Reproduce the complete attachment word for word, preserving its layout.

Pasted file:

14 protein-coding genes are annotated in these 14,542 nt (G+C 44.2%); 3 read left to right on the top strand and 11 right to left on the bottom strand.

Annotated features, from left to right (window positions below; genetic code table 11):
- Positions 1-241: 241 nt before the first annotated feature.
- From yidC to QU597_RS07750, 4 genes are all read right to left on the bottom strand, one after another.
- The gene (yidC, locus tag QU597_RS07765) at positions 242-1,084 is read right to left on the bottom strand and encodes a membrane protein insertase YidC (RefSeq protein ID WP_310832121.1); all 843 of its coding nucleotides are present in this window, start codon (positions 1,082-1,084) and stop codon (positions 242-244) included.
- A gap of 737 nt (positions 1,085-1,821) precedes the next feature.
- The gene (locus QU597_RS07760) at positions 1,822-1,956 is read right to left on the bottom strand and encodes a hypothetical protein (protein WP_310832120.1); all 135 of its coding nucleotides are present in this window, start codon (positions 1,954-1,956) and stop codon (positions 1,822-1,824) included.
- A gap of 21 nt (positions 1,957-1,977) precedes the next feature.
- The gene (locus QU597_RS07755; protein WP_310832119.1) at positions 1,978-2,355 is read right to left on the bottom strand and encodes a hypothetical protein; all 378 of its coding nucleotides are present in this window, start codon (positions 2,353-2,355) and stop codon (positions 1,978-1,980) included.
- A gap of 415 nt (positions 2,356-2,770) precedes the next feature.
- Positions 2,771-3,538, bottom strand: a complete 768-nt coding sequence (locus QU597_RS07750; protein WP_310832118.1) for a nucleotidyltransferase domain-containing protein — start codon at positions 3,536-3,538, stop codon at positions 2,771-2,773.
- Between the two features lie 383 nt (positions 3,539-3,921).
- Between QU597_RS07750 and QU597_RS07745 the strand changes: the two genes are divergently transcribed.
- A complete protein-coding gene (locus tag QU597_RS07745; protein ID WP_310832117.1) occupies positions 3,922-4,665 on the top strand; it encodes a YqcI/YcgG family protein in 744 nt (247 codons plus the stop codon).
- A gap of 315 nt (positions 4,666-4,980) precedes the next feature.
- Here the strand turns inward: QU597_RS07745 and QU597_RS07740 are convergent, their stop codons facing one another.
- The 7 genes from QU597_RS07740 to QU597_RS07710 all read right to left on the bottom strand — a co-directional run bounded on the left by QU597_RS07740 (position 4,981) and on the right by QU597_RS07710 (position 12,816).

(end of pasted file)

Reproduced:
14 protein-coding genes are annotated in these 14,542 nt (G+C 44.2%); 3 read left to right on the top strand and 11 right to left on the bottom strand.

Annotated features, from left to right (window positions below; genetic code table 11):
- Positions 1-241: 241 nt before the first annotated feature.
- From yidC to QU597_RS07750, 4 genes are all read right to left on the bottom strand, one after another.
- The gene (yidC, locus tag QU597_RS07765) at positions 242-1,084 is read right to left on the bottom strand and encodes a membrane protein insertase YidC (RefSeq protein ID WP_310832121.1); all 843 of its coding nucleotides are present in this window, start codon (positions 1,082-1,084) and stop codon (positions 242-244) included.
- A gap of 737 nt (positions 1,085-1,821) precedes the next feature.
- The gene (locus QU597_RS07760) at positions 1,822-1,956 is read right to left on the bottom strand and encodes a hypothetical protein (protein WP_310832120.1); all 135 of its coding nucleotides are present in this window, start codon (positions 1,954-1,956) and stop codon (positions 1,822-1,824) included.
- A gap of 21 nt (positions 1,957-1,977) precedes the next feature.
- The gene (locus QU597_RS07755; protein WP_310832119.1) at positions 1,978-2,355 is read right to left on the bottom strand and encodes a hypothetical protein; all 378 of its coding nucleotides are present in this window, start codon (positions 2,353-2,355) and stop codon (positions 1,978-1,980) included.
- A gap of 415 nt (positions 2,356-2,770) precedes the next feature.
- Positions 2,771-3,538, bottom strand: a complete 768-nt coding sequence (locus QU597_RS07750; protein WP_310832118.1) for a nucleotidyltransferase domain-containing protein — start codon at positions 3,536-3,538, stop codon at positions 2,771-2,773.
- Between the two features lie 383 nt (positions 3,539-3,921).
- Between QU597_RS07750 and QU597_RS07745 the strand changes: the two genes are divergently transcribed.
- A complete protein-coding gene (locus tag QU597_RS07745; protein ID WP_310832117.1) occupies positions 3,922-4,665 on the top strand; it encodes a YqcI/YcgG family protein in 744 nt (247 codons plus the stop codon).
- A gap of 315 nt (positions 4,666-4,980) precedes the next feature.
- Here the strand turns inward: QU597_RS07745 and QU597_RS07740 are convergent, their stop codons facing one another.
- The 7 genes from QU597_RS07740 to QU597_RS07710 all read right to left on the bottom strand — a co-directional run bounded on the left by QU597_RS07740 (position 4,981) and on the right by QU597_RS07710 (position 12,816).